As we count down to the beginning of registration on February 15th, we would like to highlight the many incredible moments, experiences, and performances had at last year’s edition of the meet. Our meet will be held again this year at Chic Anderson Stadium in Palatine, IL on Saturday night, April 20. Community races begin at 6:20 pm while high school races begin at 7:00 pm.
What should a meet for high school kids look like?
As an AP English Language and Composition teacher, I am loath to start with a rhetorical question. But in the case of track and field, I think we are crazy if we don’t ask it. And, in my humble opinion, we don’t ask this question near enough.
I was born and bred to be a track and field fan. My dad, Jeff Quick, coached cross country and track at Geneseo and Moline High Schools for more than 30 years. My family spent an inordinate amount of time travelling all over the Midwest to watch track meets. I got to see so many of the great track meets growing up. I grew up in a family that valued all aspects of the sport - from the sheer power of a great shot putter, to the zaniness of all champion pole vaulters, to the incredible speed and relaxation of a top sprinter.
But I’ve got to be honest…high school track meets are some of the most boring sporting events I have ever attended. And if I - who was raised on the sport - feel that way, then what are neophyte athletes and supportive parents thinking when they attend a six hour track meet? Sometimes I look at parents and athletes in the stands and wonder just what they are thinking. Are they entertained? Informed? Excited? I think the honest answer is that most fans only attend to watch their kids (rather than the event as a whole) and that most athletes are interminably bored both before and after their events.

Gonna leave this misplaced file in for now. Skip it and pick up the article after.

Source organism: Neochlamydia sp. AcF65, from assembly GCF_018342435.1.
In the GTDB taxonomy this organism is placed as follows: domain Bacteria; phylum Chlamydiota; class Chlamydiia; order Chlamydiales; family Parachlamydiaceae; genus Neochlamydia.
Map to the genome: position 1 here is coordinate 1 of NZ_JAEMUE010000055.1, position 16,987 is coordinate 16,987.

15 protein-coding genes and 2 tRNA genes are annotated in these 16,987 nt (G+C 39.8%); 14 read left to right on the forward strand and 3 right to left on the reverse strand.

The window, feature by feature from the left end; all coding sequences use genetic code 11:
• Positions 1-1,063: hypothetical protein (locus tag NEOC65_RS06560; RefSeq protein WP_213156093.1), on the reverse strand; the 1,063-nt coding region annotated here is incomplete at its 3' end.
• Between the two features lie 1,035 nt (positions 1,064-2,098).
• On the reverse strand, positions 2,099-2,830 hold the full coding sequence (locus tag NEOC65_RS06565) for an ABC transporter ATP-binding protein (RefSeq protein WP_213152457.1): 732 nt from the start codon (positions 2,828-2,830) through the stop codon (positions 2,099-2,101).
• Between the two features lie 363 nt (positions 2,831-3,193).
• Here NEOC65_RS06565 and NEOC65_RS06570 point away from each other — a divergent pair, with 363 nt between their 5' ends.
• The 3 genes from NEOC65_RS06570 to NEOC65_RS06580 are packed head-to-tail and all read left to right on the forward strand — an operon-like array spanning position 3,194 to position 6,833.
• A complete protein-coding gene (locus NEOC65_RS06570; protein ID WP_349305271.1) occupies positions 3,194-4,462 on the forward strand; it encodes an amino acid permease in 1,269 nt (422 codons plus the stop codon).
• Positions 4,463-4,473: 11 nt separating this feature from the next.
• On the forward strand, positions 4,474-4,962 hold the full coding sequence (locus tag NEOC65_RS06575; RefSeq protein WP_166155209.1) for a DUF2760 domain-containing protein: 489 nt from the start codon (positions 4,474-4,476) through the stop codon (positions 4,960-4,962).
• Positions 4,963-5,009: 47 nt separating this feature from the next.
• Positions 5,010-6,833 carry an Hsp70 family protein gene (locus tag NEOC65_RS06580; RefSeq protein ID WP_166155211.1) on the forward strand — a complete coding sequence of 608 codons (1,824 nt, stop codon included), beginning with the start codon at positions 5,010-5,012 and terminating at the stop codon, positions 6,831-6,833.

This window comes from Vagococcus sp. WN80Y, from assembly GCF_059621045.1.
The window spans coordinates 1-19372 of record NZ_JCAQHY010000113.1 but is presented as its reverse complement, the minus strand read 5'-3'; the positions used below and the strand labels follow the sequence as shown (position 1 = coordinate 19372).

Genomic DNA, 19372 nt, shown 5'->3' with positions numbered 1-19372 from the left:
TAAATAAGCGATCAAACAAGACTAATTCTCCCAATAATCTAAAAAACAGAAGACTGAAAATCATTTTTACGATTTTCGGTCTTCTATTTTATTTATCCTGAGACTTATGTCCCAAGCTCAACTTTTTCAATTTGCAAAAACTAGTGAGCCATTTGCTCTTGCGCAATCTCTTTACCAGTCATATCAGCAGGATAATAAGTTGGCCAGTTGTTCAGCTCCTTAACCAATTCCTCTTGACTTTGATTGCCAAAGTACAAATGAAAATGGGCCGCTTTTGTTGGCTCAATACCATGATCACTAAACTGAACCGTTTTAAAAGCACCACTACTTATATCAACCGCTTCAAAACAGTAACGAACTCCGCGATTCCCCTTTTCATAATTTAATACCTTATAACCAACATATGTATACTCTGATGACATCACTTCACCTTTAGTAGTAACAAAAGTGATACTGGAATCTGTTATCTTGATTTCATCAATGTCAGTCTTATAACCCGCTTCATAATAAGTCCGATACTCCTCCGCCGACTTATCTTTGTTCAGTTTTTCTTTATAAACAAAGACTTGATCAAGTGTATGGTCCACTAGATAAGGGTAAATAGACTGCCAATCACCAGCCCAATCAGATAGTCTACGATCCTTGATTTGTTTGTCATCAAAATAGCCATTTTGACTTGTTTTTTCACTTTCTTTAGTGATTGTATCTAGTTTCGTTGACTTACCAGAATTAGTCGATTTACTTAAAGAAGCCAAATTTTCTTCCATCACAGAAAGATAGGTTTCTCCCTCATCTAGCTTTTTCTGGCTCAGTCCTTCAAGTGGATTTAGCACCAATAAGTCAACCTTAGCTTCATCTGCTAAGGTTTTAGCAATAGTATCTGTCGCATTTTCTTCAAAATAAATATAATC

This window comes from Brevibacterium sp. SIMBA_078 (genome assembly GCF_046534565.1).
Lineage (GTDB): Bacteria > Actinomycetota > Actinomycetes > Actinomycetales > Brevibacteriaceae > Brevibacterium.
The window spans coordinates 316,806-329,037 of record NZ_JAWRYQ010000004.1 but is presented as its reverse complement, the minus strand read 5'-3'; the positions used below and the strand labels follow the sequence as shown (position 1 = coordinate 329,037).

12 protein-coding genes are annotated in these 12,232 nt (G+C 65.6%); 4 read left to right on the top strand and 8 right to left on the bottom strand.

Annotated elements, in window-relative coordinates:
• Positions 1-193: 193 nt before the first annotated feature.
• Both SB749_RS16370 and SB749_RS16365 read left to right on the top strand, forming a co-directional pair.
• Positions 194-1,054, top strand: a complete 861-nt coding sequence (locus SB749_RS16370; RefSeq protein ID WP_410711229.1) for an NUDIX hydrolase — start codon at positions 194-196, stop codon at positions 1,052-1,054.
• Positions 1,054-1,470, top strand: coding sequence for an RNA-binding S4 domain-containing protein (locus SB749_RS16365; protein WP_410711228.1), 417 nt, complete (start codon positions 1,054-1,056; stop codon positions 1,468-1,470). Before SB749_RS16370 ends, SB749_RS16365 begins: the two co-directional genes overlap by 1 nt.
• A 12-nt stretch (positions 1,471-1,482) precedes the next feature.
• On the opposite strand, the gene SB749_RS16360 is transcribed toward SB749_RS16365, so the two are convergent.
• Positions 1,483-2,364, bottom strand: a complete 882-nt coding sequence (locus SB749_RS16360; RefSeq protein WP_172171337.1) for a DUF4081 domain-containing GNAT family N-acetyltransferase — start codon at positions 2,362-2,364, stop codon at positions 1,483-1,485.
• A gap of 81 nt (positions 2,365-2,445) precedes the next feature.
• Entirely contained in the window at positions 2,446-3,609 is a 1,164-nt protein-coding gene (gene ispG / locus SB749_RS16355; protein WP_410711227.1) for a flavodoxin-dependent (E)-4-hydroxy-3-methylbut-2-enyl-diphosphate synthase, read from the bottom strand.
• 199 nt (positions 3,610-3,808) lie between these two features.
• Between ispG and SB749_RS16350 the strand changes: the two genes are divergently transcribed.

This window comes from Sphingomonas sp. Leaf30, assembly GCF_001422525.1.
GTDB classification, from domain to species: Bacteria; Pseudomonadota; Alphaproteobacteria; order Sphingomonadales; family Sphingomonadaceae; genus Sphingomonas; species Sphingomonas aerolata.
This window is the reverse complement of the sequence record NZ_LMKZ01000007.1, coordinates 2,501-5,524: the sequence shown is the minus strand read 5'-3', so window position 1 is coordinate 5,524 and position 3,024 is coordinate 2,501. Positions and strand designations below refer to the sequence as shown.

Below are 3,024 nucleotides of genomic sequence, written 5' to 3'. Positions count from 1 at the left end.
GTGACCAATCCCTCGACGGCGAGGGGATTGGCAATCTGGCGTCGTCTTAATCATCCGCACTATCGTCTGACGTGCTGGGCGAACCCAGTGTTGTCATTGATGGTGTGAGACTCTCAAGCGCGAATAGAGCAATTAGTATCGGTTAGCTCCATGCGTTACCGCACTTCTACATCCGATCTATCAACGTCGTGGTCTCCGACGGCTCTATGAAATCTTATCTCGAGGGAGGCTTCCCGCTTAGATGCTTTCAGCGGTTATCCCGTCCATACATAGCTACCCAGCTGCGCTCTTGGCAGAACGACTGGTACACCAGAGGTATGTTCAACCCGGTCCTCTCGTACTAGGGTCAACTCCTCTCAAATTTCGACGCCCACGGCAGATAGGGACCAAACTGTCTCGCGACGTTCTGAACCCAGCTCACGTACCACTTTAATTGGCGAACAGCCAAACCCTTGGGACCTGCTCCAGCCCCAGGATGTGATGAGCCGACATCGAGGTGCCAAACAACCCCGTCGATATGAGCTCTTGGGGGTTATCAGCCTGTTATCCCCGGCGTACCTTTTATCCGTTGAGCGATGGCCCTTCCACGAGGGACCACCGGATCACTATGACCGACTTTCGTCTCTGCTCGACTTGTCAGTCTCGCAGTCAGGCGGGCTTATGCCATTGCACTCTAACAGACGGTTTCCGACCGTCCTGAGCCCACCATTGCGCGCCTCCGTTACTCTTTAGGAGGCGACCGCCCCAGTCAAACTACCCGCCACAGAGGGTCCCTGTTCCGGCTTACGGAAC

So beyond our charitable mission to raise money for Special Olympics, we set a goal to make a track meet for the kids and for the fans. The expected attention span for an American sports fan is around 3 hours - think any football, basketball, baseball, or soccer game. Fans and athletes also want to know the score and the potential match-ups. They want to look ahead to the thrilling finish in the 4th quarter, the exciting fight at the end of the card, or to the Kentucky Derby at the end of a day of races. A great event should build and be in keeping with norms for how long a sports fan wants to pay attention.
But at the high school level, that is not enough for the kids. What do kids want? They surely want to run fast, face great competition, and set PRs. But they want something more social, more memorable. So our goal is to try to make that happen. We run Costume Relay 4 x 400s at the end of the night because…well, why not? It’s stupid and fun and so is high school. With the help of Nick Hurley at Dick Pond, we made an Interview tent. For who exactly? It’s not like ESPN is going to show up with a camera crew. But kids hang out in there all night and take pictures and videos after their races. They dance to the music and meet new people.
In our second year, we started a tradition of having our junior and senior boys cover the event as the #FIBOnews crew. Aidan Busch (now of Wheaton College) and Sam Gordon (now of Purdue) were our first news crew. Last year, they handed off the reigns to Will Escudero, Malcolm Filichia, Shamoun Daudi, Shrey Parikh, Guilherme Deghi, and Zach Cherian. Or as they were better known…Yung Snacky, Chip Chapley, Cloudy Daudi, Peprika Parikh, G-Baby, and whatever they called Zach. They filmed interviews with the winners, asked inane questions, and found an excuse to dress up in suits and ties while using Gatorade bottles as microphones. We sent it all out on social media and had a blast.